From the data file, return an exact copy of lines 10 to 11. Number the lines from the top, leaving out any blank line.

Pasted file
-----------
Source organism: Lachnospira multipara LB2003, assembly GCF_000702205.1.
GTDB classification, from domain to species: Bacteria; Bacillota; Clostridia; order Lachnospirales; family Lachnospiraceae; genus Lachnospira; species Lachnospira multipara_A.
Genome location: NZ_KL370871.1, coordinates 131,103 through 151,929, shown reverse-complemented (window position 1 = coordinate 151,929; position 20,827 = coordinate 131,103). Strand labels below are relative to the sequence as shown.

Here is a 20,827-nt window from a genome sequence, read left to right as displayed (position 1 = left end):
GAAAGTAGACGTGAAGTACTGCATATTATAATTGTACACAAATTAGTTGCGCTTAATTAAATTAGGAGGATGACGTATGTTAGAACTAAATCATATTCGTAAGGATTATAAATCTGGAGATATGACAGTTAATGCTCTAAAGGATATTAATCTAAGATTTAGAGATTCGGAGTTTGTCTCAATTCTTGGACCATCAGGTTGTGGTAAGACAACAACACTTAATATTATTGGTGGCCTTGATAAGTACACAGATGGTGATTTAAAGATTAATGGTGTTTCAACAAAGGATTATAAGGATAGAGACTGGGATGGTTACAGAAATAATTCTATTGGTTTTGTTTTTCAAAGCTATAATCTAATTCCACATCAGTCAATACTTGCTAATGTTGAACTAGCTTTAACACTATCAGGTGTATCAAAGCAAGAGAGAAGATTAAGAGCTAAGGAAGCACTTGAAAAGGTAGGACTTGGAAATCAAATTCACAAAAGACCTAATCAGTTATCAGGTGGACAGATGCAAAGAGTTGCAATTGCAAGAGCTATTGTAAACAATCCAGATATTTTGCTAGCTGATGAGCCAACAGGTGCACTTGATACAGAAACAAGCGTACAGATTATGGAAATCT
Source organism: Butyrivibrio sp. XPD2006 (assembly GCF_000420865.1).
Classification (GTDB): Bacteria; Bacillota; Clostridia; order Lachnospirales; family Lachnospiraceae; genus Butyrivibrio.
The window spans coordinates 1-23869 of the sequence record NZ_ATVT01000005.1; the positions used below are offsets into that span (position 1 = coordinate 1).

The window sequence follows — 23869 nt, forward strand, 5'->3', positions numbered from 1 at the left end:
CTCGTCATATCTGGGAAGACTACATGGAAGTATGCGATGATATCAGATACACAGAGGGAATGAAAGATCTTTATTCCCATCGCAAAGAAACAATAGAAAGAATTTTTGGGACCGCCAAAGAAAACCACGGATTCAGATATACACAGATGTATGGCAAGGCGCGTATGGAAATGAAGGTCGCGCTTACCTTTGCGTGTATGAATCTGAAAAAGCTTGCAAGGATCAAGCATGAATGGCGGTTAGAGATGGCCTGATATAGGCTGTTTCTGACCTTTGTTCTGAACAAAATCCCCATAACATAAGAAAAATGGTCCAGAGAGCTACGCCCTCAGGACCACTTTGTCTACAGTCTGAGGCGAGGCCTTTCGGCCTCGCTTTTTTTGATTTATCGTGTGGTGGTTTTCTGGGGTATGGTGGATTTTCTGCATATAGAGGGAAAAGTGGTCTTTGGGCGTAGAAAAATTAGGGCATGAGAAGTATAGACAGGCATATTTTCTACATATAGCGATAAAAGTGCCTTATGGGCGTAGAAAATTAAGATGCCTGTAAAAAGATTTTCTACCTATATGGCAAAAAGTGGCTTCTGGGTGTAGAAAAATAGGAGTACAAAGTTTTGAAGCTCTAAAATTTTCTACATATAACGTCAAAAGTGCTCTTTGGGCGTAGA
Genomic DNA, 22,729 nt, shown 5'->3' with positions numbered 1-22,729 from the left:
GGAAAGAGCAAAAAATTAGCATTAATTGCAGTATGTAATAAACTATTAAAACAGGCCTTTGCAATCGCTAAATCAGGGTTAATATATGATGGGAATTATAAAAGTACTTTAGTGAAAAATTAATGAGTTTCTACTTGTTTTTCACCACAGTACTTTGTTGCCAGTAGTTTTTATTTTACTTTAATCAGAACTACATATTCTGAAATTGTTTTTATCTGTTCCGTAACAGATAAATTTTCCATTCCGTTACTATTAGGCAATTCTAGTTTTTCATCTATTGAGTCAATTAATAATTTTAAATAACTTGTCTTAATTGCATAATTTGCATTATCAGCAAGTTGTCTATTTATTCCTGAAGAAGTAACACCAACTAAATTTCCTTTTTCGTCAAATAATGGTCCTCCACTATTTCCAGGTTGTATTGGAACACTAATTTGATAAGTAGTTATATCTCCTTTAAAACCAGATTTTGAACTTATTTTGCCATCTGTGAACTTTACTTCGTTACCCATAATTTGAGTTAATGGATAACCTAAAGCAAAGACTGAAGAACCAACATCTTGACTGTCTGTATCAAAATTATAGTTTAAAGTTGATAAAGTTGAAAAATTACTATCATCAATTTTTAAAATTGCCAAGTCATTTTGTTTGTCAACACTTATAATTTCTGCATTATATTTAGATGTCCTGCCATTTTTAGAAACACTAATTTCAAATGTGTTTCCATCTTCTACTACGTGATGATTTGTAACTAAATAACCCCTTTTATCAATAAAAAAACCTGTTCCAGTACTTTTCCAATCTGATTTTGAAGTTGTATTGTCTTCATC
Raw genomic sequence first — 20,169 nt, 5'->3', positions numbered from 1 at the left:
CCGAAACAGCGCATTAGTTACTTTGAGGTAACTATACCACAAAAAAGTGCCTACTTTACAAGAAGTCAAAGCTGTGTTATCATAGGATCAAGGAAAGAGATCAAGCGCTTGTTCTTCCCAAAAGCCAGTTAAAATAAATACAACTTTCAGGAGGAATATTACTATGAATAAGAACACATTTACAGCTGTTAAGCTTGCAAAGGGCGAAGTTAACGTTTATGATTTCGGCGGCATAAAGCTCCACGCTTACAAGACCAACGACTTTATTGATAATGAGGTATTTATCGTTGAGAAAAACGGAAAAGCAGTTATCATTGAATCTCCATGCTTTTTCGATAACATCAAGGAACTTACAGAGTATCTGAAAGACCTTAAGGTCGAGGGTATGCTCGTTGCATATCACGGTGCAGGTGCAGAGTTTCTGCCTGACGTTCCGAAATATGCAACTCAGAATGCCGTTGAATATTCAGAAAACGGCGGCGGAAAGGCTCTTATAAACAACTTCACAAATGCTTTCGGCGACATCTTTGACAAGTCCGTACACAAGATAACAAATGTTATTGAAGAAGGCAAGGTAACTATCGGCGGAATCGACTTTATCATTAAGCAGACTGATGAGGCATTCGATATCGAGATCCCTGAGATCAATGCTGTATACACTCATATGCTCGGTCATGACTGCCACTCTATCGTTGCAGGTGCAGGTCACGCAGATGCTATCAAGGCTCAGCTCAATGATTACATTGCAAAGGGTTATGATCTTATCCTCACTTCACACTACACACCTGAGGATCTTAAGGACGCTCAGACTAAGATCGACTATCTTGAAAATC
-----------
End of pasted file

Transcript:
CTCGTCATATCTGGGAAGACTACATGGAAGTATGCGATGATATCAGATACACAGAGGGAATGAAAGATCTTTATTCCCATCGCAAAGAAACAATAGAAAGAATTTTTGGGACCGCCAAAGAAAACCACGGATTCAGATATACACAGATGTATGGCAAGGCGCGTATGGAAATGAAGGTCGCGCTTACCTTTGCGTGTATGAATCTGAAAAAGCTTGCAAGGATCAAGCATGAATGGCGGTTAGAGATGGCCTGATATAGGCTGTTTCTGACCTTTGTTCTGAACAAAATCCCCATAACATAAGAAAAATGGTCCAGAGAGCTACGCCCTCAGGACCACTTTGTCTACAGTCTGAGGCGAGGCCTTTCGGCCTCGCTTTTTTTGATTTATCGTGTGGTGGTTTTCTGGGGTATGGTGGATTTTCTGCATATAGAGGGAAAAGTGGTCTTTGGGCGTAGAAAAATTAGGGCATGAGAAGTATAGACAGGCATATTTTCTACATATAGCGATAAAAGTGCCTTATGGGCGTAGAAAATTAAGATGCCTGTAAAAAGATTTTCTACCTATATGGCAAAAAGTGGCTTCTGGGTGTAGAAAAATAGGAGTACAAAGTTTTGAAGCTCTAAAATTTTCTACATATAACGTCAAAAGTGCTCTTTGGGCGTAGA
Genomic DNA, 22,729 nt, shown 5'->3' with positions numbered 1-22,729 from the left: